Th true origin of the name Ghana has sparked many controversy among historians. Those outside the academia simply put it that Ghana is actually an acronym coined by the first Prime Minister and President of this country, Dr kwame Nkrumah; GHANA stands for ‘God Has Appointed Nkrumah Already.’ However, history debunks this funny origin of the name, Ghana.
The country Ghana was named after the greatest ancient empire, established by ancestors of modern Ghana around Timbuktu. Old Ghana Empire, first of the great medieval trading empires of western Africa flourished from 7th–13th century. That empire was supposedly named after one of our greatest kings who ever ruled the empire. The actual name of the king had since been corrupted to become Ghana by the Arab traders and European writers.
In getting the real name some writers had since made different suggestions believing to have come out with the real or at least closer to the original name . Unfortunately most of these early historians were none Ghanaians who based their theories mostly on oral stories from the Arab traders as a result these Europeans also maintained the corrupted name to make pronunciation of the name become easier for them. The corruption of the name started from the Arab traders who came to do business with the indigenous people.
Some of these historians especially the British, suggested that the name was actually Gana. This became a guideline for some recent Ghanaian writers who also theorized that the name was derived from Ga-Adagbe word, Ga-Naa ( meaning king of Ga people) which is also a title for a king of the Gas in Ghana. But history clearly shows how these Caucasians (Europeans) are good at destroying indigenous names.
James Mooney in his book History, Myths, and Sacred formulas of the Cherokees exposed that the Cherokee who we know today actually called themselves the ‘Tsaragi’ or Tsa’la’gi. “Cherokee, the name by which they are commonly known, has no meaning in their own language, and it seems to be of foreign origin. As used among themselves, the form is Tsa’lagi or Tsa’ragi. It first appears as Chalaque in the Portuguese narrative of De Soto’s expedition, published originally in 1557, while we find Cheraqui in a French document of 1699, and Cherokee as an English form as early, at least, as 1708,” (Mooney: 1992, pg 15). This shows how Europeans pronunciation of indegenous names could not be relied on for historical purposes.
Another theory also stated that the name was not GANA but KANA since the indigenous people were the same people who came from Israel as Hebrews starting as back as 800 BCE during the war of Kaka (QAQAR), through the great revolts until 318 AD when the last batch of Hebrews moved to Africa to form the new empire. And since Kana was one of their towns in Israel it is believed that the empire was named after this empire but had since been corrupted to be Gana.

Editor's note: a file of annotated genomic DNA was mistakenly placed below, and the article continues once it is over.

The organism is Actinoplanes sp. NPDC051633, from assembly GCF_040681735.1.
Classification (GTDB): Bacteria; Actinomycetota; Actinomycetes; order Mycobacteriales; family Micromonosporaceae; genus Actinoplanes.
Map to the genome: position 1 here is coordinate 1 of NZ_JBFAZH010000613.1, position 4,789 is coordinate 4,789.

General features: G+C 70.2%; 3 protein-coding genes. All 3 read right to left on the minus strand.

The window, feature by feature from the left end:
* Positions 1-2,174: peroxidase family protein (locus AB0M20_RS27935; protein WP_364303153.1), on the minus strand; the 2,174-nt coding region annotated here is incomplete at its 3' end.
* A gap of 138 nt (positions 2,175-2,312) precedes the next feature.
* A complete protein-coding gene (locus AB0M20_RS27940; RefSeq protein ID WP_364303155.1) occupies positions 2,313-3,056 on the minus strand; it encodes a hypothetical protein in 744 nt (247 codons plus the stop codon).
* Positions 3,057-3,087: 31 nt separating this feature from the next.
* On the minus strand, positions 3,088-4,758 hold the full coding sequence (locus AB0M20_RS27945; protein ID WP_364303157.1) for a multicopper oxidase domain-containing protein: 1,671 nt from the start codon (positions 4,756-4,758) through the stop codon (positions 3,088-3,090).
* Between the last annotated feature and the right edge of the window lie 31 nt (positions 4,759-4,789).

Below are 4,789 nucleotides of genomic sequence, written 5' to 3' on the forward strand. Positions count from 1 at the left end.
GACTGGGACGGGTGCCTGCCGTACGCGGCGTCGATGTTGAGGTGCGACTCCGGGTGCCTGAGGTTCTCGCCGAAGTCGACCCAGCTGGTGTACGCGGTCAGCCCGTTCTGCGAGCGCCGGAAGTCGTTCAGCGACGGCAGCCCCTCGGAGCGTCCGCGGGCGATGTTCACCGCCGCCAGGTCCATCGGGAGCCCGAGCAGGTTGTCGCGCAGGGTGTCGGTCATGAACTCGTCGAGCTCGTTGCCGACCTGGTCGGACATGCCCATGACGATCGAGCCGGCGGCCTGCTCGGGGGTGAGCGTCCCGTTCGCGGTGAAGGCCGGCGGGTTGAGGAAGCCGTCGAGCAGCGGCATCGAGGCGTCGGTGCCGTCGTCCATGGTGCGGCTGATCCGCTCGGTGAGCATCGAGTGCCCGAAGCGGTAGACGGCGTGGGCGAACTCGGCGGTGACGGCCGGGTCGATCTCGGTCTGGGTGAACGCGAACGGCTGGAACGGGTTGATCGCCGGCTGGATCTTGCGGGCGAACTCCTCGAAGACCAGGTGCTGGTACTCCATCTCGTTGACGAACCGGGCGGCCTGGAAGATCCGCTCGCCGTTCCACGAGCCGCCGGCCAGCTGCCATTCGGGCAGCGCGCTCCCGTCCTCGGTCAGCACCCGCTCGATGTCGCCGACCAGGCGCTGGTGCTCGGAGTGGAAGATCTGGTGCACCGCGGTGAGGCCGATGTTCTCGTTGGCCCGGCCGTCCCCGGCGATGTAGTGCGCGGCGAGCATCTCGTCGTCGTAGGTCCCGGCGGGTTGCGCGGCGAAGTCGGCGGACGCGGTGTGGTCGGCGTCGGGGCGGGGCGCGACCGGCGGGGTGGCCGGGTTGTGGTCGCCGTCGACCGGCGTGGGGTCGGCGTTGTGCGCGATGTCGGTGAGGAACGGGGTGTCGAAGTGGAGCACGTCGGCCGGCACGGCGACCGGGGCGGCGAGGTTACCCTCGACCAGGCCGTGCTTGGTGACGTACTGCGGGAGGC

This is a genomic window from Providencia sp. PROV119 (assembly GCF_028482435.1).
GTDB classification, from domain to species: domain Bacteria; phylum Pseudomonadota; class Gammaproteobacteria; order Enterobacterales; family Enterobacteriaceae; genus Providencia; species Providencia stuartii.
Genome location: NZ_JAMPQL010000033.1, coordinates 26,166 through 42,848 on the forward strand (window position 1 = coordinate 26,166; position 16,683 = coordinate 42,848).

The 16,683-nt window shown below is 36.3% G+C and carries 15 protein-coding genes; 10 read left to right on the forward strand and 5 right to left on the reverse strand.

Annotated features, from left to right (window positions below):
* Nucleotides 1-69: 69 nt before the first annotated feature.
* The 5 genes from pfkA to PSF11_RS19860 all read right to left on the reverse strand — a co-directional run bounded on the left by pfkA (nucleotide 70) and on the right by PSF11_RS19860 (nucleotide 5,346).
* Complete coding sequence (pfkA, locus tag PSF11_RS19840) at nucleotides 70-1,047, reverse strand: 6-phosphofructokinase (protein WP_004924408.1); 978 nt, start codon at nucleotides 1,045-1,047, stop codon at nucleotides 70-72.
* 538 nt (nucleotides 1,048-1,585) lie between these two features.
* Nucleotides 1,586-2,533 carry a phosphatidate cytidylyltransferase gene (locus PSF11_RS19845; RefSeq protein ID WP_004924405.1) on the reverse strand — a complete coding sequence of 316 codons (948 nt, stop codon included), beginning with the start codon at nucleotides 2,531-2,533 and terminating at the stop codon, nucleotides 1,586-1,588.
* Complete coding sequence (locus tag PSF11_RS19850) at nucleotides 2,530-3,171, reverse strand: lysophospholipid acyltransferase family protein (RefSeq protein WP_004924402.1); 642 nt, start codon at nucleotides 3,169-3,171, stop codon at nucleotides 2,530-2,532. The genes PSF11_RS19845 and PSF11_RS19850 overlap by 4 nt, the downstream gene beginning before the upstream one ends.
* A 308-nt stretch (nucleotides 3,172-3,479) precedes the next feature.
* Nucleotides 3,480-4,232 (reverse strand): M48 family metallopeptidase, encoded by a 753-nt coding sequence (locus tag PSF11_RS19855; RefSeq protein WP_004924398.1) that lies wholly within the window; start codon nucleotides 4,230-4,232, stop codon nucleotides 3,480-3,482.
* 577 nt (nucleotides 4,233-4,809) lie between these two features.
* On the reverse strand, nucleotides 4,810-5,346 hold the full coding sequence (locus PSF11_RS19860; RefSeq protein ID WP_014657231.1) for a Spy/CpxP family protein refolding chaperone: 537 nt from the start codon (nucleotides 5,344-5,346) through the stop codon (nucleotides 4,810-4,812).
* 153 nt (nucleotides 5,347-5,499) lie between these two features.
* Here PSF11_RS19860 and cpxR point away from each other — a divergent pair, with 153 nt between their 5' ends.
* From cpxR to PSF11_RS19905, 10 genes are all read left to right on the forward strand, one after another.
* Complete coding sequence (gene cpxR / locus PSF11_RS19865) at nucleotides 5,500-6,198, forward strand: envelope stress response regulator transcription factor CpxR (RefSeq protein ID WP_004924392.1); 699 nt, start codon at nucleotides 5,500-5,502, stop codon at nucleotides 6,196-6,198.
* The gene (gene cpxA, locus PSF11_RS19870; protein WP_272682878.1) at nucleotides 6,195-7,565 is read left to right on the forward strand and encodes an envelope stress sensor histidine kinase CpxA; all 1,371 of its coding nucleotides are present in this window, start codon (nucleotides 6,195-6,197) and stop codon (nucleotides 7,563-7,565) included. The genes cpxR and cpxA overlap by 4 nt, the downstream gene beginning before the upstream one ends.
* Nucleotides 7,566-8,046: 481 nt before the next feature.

Another theory had it that the name might be GYATA since one Gyata led the people in their migration from Mesopotamia to form the empire in Timbuktu, therefore the
empire might have been named after this first leader, Gyata.All these theories sound very good and appear to be very convincing. But it is evident in history that Guinea was part of the empire who first migrated to their present location. Their colonial rulers, the French corrupted the name to become Guinea.The corruption of the name came as a result of different accent from the Europeans and Arabs. In this case one would not be wrong to say that the actual name is either closer to or between GUINEA and GHANA.
Now history has it that after the destruction of the empire by Arabs through war in 1024 the people migrated to West Africa to form kingdoms (of which Ashanti is well known in world history) in Gold Coast. Upon their arrival they first settled in Bonomanso where one of their early villages, GYENEGYENE,was established in remembrance of the empire. From this, having studied the trend of Europeans’ and Arabs’ pronunciation of Akan words and names, can now reveal that the original name of the king and the greatest empire was GYENE, pronounce as DJENE or DJINI.
In getting this word I conducted “nine person test” on the name. I wrote GYENE on a paper and asked nine people from England, France and Saudi Arabia (three each) to pronounce it: 2 of the English pronounced it as GAEEN, the other pronounced it as GIANE; The Arabs pronounced it as GI3N3; and The French pronounced it as GIEENE. So from this I came out with the conclusion that the name was neither GUINEA, GANA, KANA nor GYATA but rather GYENE.
Osomafo Kwasi Brother and Boadu